Minardi D, d'Anzeo G, Cantoro D, Conti A, Muzzonigro G
International Journal of General Medicine , 2011, DOI: http://dx.doi.org/10.2147/IJGM.S11767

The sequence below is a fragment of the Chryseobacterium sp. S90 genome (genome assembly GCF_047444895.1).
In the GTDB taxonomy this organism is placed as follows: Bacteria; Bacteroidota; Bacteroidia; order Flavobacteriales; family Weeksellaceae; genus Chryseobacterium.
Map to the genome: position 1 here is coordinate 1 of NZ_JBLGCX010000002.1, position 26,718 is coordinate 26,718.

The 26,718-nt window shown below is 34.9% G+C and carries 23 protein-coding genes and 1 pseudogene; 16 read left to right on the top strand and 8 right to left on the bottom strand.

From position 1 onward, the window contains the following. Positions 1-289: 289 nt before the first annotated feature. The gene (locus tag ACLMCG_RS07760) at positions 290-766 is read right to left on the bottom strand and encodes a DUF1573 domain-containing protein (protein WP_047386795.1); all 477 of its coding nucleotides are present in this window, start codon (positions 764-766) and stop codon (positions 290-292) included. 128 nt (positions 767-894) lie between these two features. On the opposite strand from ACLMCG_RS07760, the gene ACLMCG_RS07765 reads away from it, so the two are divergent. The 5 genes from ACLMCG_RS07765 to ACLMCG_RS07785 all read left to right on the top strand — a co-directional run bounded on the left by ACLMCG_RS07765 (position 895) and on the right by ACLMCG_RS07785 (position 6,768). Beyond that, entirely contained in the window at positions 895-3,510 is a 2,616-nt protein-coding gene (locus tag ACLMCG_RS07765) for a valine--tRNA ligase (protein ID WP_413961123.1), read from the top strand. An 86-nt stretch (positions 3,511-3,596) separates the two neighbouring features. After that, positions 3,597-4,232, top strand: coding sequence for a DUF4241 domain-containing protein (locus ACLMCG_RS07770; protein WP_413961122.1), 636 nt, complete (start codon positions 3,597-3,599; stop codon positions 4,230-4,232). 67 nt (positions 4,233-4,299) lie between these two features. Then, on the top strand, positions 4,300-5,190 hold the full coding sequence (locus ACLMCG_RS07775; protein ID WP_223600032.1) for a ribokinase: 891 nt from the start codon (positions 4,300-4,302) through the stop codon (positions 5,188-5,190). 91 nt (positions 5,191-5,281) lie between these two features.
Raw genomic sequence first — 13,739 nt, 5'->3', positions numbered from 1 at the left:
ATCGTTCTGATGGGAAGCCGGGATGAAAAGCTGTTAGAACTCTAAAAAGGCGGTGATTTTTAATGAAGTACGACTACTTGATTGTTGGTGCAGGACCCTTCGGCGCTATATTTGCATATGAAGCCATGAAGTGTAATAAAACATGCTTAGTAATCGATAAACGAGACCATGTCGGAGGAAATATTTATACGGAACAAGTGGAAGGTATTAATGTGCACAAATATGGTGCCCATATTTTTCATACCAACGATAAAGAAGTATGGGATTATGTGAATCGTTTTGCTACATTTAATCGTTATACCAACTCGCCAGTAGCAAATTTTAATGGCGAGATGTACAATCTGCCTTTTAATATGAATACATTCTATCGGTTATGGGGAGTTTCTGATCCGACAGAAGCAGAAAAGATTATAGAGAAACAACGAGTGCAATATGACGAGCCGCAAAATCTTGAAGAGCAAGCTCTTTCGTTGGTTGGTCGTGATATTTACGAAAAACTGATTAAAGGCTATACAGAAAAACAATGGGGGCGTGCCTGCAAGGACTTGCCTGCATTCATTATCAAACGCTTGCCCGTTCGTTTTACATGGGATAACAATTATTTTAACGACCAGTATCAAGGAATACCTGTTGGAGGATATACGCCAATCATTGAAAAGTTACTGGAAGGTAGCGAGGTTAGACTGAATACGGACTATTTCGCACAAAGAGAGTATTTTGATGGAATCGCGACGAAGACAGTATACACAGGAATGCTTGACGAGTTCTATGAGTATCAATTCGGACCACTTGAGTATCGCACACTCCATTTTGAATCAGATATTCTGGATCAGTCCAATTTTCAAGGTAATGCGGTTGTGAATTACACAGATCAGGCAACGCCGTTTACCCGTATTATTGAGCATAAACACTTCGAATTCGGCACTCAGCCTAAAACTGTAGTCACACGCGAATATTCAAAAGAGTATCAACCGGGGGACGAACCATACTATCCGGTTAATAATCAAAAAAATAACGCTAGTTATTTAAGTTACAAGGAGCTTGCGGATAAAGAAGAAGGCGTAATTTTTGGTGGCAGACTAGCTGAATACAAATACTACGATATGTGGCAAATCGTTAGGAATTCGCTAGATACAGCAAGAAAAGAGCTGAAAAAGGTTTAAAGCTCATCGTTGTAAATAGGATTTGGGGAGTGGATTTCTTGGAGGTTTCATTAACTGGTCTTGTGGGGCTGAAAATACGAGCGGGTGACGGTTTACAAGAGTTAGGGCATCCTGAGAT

Abstract: inary tract infections in women: etiology and treatment options Review (9077) Total Article Views Authors: Minardi D, d'Anzeo G, Cantoro D, Conti A, Muzzonigro G Published Date April 2011 Volume 2011:4 Pages 333 - 343 DOI: http://dx.doi.org/10.2147/IJGM.S11767 Daniele Minardi, Gianluca d'Anzeo, Daniele Cantoro, Alessandro Conti, Giovanni Muzzonigro Department of Clinical and Specialist Sciences, Urology, Polytechnic University of the Marche Medical School and United Hospitals, Ancona, Italy Abstract: Urinary tract infections (UTI) are common among the female population. It has been calculated that about one-third of adult women have experienced an episode of symptomatic cystitis at least once. It is also common for these episodes to recur. If predisposing factors are not identified and removed, UTI can lead to more serious consequences, in particular kidney damage and renal failure. The aim of this review was to analyze the factors more commonly correlated with UTI in women, and to see what possible solutions are currently used in general practice and specialized areas, as well as those still under investigation. A good understanding of the possible pathogenic factors contributing to the development of UTI and its recurrence will help the general practitioner to interview the patient, search for causes that would otherwise remain undiscovered, and to identify the correct therapeutic strategy.